Boeing does not expect a problem during testing of the 777X to significantly affect the plane's design or timetable

Boeing said Tuesday it does not expect a problem that came up during testing of its new long-haul 777X aircraft to significantly affect aircraft design or timetable.

Boeing did not disclose details about the problem. A source close to the matter who spoke on condition of anonymity said a door of the plane blew out during the .

Boeing last week said it suspended "final load testing," which is overseen by inspectors from the Federal Aviation Administration (FAA) and during which planes are subjected to loads and stresses beyond normal flying conditions.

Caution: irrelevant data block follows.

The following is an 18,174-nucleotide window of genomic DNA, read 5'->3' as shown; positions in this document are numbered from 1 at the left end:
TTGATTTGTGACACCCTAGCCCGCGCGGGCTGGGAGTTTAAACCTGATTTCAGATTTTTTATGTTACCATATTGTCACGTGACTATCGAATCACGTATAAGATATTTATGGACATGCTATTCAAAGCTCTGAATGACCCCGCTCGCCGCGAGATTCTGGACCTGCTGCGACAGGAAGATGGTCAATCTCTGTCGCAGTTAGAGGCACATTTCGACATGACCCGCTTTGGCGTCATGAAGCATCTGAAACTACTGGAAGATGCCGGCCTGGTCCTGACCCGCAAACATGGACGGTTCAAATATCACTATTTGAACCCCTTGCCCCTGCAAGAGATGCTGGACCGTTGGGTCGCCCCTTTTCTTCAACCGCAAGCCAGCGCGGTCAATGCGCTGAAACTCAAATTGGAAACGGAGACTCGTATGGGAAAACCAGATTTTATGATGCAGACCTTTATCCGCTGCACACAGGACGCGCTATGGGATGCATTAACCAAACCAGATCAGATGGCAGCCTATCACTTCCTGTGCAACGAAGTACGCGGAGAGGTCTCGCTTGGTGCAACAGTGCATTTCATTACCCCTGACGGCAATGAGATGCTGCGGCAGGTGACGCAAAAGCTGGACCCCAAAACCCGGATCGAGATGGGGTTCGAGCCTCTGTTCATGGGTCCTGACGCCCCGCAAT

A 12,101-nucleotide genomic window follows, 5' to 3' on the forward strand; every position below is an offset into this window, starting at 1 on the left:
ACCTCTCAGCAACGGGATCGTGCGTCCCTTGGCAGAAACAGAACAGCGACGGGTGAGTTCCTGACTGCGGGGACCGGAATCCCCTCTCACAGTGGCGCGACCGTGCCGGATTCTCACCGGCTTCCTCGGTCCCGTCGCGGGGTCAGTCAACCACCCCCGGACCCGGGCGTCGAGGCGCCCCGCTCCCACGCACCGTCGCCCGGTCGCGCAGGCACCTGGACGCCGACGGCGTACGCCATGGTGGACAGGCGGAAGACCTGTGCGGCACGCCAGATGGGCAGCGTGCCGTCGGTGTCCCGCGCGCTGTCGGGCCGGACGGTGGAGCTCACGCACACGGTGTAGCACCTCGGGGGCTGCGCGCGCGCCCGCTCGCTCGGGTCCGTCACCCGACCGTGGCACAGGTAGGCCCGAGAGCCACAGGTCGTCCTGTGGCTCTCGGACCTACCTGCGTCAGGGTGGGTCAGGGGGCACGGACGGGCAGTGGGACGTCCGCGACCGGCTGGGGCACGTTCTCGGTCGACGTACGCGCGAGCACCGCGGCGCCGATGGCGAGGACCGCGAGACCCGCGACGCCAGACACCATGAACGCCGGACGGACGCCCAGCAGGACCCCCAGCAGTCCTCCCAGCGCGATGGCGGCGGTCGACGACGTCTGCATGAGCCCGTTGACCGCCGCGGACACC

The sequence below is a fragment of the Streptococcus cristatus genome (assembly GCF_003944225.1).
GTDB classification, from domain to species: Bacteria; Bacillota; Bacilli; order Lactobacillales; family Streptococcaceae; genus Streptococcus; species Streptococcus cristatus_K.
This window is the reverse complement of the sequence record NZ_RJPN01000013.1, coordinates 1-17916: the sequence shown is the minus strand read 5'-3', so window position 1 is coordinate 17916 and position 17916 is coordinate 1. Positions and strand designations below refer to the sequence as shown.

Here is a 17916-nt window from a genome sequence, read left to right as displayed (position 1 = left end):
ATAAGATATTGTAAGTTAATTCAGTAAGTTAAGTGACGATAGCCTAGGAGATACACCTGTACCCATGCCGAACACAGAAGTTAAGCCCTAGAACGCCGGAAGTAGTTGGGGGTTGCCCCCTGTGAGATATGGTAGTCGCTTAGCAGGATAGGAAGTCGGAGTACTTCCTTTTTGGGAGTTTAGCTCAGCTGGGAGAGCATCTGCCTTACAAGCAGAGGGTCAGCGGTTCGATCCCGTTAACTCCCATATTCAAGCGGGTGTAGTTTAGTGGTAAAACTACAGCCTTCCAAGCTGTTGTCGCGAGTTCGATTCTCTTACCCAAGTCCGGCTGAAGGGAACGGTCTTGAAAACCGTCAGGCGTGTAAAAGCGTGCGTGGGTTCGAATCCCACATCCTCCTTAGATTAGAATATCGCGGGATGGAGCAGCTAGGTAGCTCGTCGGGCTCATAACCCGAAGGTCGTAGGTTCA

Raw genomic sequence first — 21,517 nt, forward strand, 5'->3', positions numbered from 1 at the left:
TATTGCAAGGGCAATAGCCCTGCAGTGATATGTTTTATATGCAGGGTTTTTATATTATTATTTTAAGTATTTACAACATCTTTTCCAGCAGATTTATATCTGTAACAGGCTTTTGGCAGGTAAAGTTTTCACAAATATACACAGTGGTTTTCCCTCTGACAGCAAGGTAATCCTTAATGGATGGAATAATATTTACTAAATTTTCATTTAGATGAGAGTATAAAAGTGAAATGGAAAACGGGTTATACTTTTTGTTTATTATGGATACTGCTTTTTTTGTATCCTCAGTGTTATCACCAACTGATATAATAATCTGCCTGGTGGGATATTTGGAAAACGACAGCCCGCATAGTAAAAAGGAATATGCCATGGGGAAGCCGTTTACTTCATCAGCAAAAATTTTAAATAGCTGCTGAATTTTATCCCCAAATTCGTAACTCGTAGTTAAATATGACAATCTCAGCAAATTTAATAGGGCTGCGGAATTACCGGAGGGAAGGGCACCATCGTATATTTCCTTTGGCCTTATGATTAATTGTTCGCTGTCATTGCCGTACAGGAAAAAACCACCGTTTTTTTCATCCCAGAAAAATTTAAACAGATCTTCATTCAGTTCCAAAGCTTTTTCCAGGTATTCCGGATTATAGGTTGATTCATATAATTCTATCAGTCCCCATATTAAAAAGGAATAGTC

"While our root cause assessment continues, at this time we do not expect that this will have a significant impact on or on our overall test program schedule," Boeing said.

"We remain fully focused on safety as our highest priority, as we subject the 777X to a rigorous test program prior to first flight."

The 777X was originally scheduled to take off on its first test flight this summer. That date has been postponed until early 2020 by Boeing, due to problems with its General Electric engine.

The suspension of the test on the 777X comes as Boeing is in the process of completing changes required by regulators on the 737 MAX, which has been grounded worldwide after two crashes that resulted in 346 deaths.

Civil aviation authorities have stepped up their inspections since the disasters, most notably the FAA, which has been accused of cozy ties with Boeing.